The hyperliterate Lloyd Cole has fashioned a career out of clever turns of phrase and detailed character studies rooted in equal parts wit and sorrow. The 45-year-old and his band, the Commotions, first burst onto the scene with 1984's Rattlesnakes, a near-perfect debut that featured grayscale jangle and the gorgeous semi-hit "Perfect Skin."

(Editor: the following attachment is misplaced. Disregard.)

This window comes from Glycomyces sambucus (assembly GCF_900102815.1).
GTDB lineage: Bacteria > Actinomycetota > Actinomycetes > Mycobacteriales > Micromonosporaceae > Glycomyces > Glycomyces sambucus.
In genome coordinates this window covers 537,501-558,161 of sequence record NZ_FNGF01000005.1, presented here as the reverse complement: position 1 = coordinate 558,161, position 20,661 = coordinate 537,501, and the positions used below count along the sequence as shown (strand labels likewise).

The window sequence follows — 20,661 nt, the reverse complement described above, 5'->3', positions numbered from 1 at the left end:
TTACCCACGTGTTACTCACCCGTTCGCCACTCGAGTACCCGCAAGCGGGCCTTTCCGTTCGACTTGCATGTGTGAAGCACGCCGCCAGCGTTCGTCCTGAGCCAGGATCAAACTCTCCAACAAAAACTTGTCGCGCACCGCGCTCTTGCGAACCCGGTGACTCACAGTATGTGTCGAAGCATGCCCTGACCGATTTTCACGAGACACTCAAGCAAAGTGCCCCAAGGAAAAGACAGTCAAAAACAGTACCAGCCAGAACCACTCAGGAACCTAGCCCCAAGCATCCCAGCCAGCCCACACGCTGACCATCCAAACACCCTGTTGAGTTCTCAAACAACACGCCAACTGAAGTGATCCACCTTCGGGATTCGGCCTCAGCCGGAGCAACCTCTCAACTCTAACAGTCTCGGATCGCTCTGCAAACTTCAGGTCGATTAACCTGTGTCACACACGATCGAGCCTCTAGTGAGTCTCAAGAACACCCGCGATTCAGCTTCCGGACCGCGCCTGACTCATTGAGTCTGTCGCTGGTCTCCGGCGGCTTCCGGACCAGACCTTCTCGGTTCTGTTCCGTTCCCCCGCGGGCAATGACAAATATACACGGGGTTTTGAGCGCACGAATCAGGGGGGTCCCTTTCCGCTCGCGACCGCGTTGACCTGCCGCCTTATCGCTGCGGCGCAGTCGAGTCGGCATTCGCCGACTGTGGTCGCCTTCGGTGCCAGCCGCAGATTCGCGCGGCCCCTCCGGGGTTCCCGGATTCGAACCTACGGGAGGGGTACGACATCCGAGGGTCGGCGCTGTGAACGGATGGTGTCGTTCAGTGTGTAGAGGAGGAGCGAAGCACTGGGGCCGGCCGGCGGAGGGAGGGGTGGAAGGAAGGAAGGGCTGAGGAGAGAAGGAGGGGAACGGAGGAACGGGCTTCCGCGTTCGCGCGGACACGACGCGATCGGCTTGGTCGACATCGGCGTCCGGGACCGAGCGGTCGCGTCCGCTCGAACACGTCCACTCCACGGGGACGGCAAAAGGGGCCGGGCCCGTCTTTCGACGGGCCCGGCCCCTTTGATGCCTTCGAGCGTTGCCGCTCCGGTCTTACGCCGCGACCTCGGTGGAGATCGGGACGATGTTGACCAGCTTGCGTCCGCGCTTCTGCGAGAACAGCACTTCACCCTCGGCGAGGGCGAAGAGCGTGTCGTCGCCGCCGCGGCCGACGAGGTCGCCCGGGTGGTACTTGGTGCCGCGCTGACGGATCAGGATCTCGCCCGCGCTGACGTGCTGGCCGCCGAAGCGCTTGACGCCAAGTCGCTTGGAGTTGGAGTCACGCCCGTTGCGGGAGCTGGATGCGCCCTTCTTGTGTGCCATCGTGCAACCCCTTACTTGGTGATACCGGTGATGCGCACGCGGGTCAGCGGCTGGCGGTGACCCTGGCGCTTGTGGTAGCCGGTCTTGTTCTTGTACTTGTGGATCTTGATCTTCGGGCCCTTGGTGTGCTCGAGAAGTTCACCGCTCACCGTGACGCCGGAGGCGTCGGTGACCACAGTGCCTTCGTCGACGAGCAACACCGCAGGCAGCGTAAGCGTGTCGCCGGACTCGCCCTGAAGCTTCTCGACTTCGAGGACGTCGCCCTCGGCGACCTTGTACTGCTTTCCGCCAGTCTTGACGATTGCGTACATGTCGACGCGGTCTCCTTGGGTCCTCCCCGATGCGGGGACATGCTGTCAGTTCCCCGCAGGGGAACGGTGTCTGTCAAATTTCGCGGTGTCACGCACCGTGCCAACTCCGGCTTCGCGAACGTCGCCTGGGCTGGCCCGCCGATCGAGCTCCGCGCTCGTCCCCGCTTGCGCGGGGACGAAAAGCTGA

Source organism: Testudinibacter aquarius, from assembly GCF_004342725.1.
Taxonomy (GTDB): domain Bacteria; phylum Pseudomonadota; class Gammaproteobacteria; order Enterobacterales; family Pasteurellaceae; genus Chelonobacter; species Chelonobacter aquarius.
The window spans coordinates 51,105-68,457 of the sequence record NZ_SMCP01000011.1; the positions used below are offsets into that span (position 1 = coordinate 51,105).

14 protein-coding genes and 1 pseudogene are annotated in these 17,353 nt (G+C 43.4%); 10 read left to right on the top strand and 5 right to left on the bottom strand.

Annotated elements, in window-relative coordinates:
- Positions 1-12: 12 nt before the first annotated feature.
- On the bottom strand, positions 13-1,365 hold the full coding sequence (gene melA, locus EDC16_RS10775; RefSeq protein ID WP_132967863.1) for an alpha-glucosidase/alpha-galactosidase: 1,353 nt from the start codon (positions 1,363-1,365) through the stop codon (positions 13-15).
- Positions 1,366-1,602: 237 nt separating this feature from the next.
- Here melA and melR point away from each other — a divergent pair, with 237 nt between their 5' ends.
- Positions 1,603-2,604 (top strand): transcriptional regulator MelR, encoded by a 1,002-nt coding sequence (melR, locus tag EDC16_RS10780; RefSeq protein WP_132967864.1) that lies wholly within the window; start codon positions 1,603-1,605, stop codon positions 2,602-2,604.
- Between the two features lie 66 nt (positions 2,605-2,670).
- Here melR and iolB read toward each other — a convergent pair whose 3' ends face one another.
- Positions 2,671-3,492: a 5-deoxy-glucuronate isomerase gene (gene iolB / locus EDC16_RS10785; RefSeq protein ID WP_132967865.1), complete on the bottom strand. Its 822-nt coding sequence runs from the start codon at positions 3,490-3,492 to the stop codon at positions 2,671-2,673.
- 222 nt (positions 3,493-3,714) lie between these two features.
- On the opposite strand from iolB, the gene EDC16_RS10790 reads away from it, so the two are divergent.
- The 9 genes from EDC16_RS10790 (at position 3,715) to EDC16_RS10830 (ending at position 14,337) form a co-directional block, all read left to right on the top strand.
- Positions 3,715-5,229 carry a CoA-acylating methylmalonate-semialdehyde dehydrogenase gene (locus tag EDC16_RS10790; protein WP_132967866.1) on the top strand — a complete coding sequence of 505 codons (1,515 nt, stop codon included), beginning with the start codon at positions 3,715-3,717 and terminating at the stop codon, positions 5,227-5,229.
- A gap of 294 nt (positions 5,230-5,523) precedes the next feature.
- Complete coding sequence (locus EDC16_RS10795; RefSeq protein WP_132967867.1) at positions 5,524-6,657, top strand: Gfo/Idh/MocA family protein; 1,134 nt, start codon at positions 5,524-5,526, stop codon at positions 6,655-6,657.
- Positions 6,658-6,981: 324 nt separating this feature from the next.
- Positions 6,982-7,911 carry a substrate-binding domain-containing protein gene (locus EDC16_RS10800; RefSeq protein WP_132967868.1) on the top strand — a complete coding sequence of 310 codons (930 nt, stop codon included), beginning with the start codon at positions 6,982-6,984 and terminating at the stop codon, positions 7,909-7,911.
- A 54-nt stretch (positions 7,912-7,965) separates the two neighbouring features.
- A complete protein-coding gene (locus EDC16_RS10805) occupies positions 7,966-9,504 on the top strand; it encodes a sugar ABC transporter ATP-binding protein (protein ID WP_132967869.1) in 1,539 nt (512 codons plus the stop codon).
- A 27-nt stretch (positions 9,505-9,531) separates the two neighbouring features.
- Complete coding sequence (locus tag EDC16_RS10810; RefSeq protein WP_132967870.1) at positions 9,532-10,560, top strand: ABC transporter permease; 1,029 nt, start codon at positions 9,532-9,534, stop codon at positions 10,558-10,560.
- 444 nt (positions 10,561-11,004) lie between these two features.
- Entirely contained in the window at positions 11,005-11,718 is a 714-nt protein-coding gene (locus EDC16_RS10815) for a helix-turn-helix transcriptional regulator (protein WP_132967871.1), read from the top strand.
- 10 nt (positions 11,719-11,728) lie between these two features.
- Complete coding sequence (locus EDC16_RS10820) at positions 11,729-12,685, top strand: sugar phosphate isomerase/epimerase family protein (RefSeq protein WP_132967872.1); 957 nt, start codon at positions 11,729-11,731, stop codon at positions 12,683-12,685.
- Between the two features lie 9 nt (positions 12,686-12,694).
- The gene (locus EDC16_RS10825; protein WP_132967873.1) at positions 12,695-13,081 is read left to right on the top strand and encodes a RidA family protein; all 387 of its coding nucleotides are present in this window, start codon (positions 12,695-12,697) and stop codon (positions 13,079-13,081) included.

In the ensuing two decades, Cole has moved beyond pure rainy-day mope -- solo discs have dabbled in 1960s psychedelia, cinematic string arrangements, and brassy folk-pop -- without losing his strongest asset: a velvety croon that's a hybrid of Lou Reed and Leonard Cohen. This is never more apparent than on his fine new album, Antidepressant, and especially on its Crowded House-style opener, "The Young Idealists," a tale of onetime radicals facing harsh reality: "Then we bought into the neocon economic dream/And we were trading in futures we believed in."
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